Tech Today

Rooftop photovoltaic applications

Interest in rooftop photovoltaic applications has been growing largely because of increasing electricity costs, advances in photovoltaic technology, declining photovoltaic module costs and building owners' increasing interest in environmental protection. This growth presents roofing professionals with new oppor­tunities, but with these opportunities comes the need to be aware of code requirements and applicable standards.

Code requirements

Electrical installations, including photovoltaic applications, typically are governed by the National Fire Protection Association's NFPA 70®: National Electrical Code® (NEC). NEC's Article 690—Solar Photovoltaic Systems applies specifically to photovoltaic installations and provides requirements for photovoltaic systems and the related array circuits, inverters and controllers.

NEC specifically requires that photovoltaic modules and panels and their related equipment be listed for specific installations.


ANSI/UL 1703, "Flat-Plate Photovoltaic Modules and Panels," provides a consensus-developed basis for evaluating flat-plate photovoltaic modules and panels intended for use on or integral with buildings. The standard also applies to modules or panels that are free-standing (not attached to buildings).

ANSI/UL 1703 provides specific requirements regarding the construction, performance, testing, rating and marking of photovoltaic module and panel products.

Included in ANSI/UL 1703 are provisions for testing external fire resistances of rooftop photovoltaic modules and panels. The test method used is UL 790, "Tests for Fire Resistance of Roof Coverings," which is the same test Underwriters Laboratories (UL) Inc. uses to base its Class A, Class B and Class C external fire-resistance ratings for roof systems. Both the spread-of-flame and burning-brand portions of UL 790 are used to fire test photovoltaic modules and panels.

Photovoltaic module and panel products that satisfy ANSI/UL 1703's requirements and are included in UL's follow-up service (verification of continuing manufacturing as originally evaluated) are eligible to be UL-certified and bear a UL listing mark label. Information about UL-certified photovoltaic modules and panels can be found by accessing, selecting "Certifications" and entering Category Code QIGU.

Photovoltaic module and panel products that are included in UL's certification program will bear a UL listing mark label, which includes the UL symbol, the word "listed," a control number, and the words "Photovoltaic Module" or "Photovoltaic Panel."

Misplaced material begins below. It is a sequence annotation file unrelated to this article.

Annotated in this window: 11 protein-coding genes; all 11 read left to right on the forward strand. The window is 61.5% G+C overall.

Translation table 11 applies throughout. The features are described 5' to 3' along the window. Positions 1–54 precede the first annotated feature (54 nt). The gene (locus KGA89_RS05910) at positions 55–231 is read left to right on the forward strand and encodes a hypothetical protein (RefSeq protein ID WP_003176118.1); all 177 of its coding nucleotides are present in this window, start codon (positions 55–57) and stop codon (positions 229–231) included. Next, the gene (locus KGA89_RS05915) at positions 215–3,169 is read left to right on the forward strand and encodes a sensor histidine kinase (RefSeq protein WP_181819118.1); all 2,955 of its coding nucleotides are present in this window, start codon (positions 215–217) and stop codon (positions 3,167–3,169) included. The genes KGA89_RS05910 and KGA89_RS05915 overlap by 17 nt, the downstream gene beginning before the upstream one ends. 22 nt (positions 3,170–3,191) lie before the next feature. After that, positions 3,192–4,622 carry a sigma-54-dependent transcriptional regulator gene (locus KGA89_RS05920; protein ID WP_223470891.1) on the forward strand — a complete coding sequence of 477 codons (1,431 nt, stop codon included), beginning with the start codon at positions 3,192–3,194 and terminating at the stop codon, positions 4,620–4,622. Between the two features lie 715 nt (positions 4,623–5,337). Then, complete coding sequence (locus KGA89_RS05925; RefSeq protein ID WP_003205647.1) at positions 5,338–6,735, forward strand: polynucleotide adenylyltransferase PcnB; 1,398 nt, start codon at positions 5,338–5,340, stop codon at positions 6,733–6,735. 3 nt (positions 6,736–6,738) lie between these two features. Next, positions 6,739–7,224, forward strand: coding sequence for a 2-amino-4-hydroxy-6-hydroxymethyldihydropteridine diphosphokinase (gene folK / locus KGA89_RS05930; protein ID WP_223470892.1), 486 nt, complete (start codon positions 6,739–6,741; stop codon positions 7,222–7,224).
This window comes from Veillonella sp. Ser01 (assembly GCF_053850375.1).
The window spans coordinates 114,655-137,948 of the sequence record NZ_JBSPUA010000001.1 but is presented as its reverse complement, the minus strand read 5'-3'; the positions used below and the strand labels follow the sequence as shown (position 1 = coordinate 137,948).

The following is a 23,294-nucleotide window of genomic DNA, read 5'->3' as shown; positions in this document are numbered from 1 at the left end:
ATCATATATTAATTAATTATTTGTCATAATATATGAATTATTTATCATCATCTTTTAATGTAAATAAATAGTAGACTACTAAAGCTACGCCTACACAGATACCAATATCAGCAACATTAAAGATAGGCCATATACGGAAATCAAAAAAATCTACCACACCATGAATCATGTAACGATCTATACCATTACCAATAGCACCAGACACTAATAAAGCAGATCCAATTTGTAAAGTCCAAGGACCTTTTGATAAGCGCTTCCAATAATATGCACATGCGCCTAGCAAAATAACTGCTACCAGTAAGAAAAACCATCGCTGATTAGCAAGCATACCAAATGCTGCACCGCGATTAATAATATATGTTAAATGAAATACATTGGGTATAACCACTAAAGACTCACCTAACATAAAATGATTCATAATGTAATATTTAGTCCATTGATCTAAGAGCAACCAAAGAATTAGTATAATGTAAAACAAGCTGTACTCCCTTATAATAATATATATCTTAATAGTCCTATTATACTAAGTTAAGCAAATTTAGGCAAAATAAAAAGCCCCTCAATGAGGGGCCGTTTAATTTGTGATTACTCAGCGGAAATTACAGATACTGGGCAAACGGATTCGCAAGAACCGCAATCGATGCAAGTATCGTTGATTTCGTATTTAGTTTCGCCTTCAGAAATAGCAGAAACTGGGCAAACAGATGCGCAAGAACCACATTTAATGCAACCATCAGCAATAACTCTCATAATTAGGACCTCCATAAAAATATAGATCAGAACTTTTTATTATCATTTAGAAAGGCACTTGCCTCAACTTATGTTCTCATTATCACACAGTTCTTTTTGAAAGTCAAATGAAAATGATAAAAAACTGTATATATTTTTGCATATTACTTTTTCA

Also, listing mark labels for products that have been evaluated for their external fire resistances will denote "Class A," "Class B" or "Class C," depending on the specific external fire resistance achieved. The labels for photovoltaic module or panel products that have not been tested for their external fire resistances will indicate "Not Fire Rated."

UL also provides classification services for photovoltaic modules and panels that, in addition to complying with ANSI/UL 1703, also comply with IEEE 1262, "IEEE Recommended practice for qualification of photovoltaic (PV) modules"; IEC 61215, "Crystalline silicon terrestrial photovoltaic modules—Design qualification and type approval"; and IEC 61646, "Thin-film terrestrial photovoltaic modules—Design qualification and approval."

If UL has classified specific photovoltaic modules or panels according to these additional standards, the applicable additional standard designation will be included with a classification mark in addition to the UL listing mark label.


If you install photovoltaic products on rooftops (whether integral to roof systems, directly on roof surfaces or on a rack system above roof surfaces), you should become familiar with and comply with their specific electrical code requirements.

Also, photovoltaic modules and panels used in rooftop installations should comply with ANSI/UL 1703, be classified, bear a listing mark label and include an external fire-resistance classification rating that is commensurate with a roof system's required class rating.

Mark S. Graham is NRCA's associate executive director of technical services.


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